Reinvention

It’s been a year of upheaval, disruption and change. But it has also been a time of innovation, creativity and reinvention. There have certainly been silver linings and unexpected opportunities for some industries and individuals. With Christmas around the corner, it may surprise you to hear that industry analysts predict an unanticipated boom for toy makers, despite all the turmoil, as parents have hunkered down with children at home. In fact, some retailers warn of a toy shortage. But it’s the classics such as LEGO, Barbie and Monopoly that are tipped as top of the Christmas toy list.

The LEGO story itself came about by accident, in the face of adversity. It started in a Danish woodworking shop, opened in 1916 and is perhaps one of business’s great comeback stories. Ole Kirk Christiansen produced furniture like ladders, stools and ironing boards. But in 1924, his sons accidentally set a pile of wood chips in the shop on fire, destroying the entire building and the family’s home. Others might have given up, but Christiansen saw the fire as an excuse to build a larger workshop. However, tragedy continued to strike, in 1929 the American stock market crash plunged the world into depression.

Since times were so hard Christiansen made the hard decision to create inexpensive goods that might actually sell. Among them were cheap toys. Wooden building blocks. He renamed the company, inspired by the Danish phrase ‘leg godt’ or ‘play well’ which became LEGO. In 1947, the company made a game changing purchase, a plastic injection-moulding machine. By 1949, LEGO was using this machine to mass produce the automatic binding bricks which were the predecessors of the LEGO toys of today.

Perhaps the longevity of LEGO can be credited to its simple and friendly design, its universal quality, the way it connects with the imagination. People also love to make things and have proved that you can pretty much make anything out of LEGO. It is a toy with endless possibilities. The product also continues to evolve. This year, the LEGO Group announced a $400 million investment and ambitious target, to make all products sustainable by 2030.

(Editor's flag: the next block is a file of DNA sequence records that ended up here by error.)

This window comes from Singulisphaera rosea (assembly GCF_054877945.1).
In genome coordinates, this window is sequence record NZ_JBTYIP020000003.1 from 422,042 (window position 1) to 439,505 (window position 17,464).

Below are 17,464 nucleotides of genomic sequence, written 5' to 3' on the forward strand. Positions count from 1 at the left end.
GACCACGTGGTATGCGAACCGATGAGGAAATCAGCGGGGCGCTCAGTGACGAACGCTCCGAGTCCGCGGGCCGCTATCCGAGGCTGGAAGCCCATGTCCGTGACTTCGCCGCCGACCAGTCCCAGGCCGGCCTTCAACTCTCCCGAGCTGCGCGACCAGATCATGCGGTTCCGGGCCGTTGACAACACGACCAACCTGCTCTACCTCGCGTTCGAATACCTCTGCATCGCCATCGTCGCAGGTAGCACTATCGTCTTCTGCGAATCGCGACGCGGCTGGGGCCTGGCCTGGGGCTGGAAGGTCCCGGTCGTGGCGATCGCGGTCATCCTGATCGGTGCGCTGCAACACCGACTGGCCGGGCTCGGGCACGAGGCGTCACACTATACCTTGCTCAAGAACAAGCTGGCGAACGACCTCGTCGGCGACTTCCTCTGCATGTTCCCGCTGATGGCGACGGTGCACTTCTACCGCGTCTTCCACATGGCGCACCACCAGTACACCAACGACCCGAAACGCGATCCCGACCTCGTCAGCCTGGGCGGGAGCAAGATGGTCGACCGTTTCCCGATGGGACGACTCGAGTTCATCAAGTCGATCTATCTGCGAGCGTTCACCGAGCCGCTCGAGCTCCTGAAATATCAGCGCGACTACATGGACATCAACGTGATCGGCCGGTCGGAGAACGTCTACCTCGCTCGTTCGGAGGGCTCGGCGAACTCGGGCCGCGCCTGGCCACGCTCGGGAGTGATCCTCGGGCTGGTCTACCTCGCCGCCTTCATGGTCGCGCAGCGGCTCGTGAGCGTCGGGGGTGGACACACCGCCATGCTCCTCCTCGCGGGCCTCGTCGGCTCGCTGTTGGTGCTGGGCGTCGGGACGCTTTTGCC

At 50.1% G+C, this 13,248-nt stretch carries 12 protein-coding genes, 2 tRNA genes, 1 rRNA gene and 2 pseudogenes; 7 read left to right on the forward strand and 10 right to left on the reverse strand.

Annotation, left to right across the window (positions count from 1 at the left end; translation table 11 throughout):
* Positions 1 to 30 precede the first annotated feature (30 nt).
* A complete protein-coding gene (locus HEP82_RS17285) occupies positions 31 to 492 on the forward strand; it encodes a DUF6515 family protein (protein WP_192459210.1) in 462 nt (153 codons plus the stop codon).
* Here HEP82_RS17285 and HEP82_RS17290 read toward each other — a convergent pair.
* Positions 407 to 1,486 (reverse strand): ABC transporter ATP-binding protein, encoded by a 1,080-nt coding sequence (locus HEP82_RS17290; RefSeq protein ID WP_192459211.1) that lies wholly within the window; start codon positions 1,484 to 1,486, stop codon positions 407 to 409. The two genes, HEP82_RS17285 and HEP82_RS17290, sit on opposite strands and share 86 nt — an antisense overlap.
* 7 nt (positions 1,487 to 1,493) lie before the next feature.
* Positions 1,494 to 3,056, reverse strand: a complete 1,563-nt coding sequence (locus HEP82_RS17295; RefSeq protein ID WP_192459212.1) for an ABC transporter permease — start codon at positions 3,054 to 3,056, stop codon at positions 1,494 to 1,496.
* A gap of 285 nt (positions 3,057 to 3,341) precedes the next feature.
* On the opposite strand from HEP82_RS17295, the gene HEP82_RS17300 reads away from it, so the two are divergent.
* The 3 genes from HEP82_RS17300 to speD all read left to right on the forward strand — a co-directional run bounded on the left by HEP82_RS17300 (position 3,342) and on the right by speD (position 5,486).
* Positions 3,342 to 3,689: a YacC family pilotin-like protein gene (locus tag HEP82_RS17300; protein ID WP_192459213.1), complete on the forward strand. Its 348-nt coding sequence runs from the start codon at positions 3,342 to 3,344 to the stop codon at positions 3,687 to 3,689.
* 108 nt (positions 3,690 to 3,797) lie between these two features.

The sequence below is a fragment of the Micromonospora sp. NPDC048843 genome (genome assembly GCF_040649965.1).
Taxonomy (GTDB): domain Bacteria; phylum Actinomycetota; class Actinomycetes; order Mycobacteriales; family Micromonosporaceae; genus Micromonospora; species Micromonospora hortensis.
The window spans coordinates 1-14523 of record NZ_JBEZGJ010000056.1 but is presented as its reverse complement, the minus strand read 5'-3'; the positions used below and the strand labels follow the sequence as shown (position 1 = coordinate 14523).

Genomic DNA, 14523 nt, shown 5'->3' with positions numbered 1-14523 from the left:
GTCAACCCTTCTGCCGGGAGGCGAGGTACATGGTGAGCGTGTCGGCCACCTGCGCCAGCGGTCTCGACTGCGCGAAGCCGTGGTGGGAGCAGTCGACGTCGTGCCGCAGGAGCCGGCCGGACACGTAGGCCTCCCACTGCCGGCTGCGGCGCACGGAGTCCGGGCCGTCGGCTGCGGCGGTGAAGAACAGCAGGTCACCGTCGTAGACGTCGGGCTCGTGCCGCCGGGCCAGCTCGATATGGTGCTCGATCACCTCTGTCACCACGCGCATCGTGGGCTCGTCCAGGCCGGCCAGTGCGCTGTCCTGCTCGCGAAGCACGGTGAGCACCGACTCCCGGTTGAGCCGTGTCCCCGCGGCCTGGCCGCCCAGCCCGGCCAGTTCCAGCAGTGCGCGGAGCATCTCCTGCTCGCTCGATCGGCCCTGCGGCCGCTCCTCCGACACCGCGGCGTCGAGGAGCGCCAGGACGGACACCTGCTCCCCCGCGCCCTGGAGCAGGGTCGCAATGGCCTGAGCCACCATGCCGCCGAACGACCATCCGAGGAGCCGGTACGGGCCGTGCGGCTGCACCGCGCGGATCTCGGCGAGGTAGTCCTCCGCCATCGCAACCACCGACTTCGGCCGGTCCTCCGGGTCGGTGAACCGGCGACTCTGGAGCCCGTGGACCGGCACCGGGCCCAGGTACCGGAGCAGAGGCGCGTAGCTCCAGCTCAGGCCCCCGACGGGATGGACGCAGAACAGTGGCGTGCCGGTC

When the pandemic first hit, it rather felt that our LEGO house had been decimated. The pieces strewn far and wide. We’d spent years cultivating something special, a place we felt secure and at home. We didn’t really realise how fragile and breakable it was.

But as the dust settled and we picked each other up, we discovered that the same fundamental building blocks were still there. 2020 has been all about reinventing Broadsword and ourselves, putting the pieces back together to craft a new offering and a new home. We have embarked on a new journey, acquired new skills but stayed true to who we are. Friendly. Uncomplicated. Reliable. Versatile. Components of a collective with the clutch power to create something special. Just like LEGO.

In tribute to the reinvention of Team Broadsword, we’ll be sharing a selection of virtual stocking fillers this month across our social channels. You’ll get to have a chuckle at us all, reimagined as friendly mini figures. We hope our LEGO selves bring a smile.

By  Anna Green on December 1, 2020

Topics: News, Industry Insights

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